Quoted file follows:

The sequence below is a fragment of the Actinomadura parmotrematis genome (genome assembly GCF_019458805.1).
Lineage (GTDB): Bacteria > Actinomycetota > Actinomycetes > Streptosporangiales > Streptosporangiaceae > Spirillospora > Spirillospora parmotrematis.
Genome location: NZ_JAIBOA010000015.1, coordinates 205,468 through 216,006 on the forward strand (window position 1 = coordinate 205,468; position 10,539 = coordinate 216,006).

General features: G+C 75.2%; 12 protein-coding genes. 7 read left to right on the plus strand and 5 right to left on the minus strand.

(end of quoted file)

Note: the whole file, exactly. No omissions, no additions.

The sequence below is a fragment of the Actinomadura parmotrematis genome (genome assembly GCF_019458805.1).
Lineage (GTDB): Bacteria > Actinomycetota > Actinomycetes > Streptosporangiales > Streptosporangiaceae > Spirillospora > Spirillospora parmotrematis.
Genome location: NZ_JAIBOA010000015.1, coordinates 205,468 through 216,006 on the forward strand (window position 1 = coordinate 205,468; position 10,539 = coordinate 216,006).

General features: G+C 75.2%; 12 protein-coding genes. 7 read left to right on the plus strand and 5 right to left on the minus strand.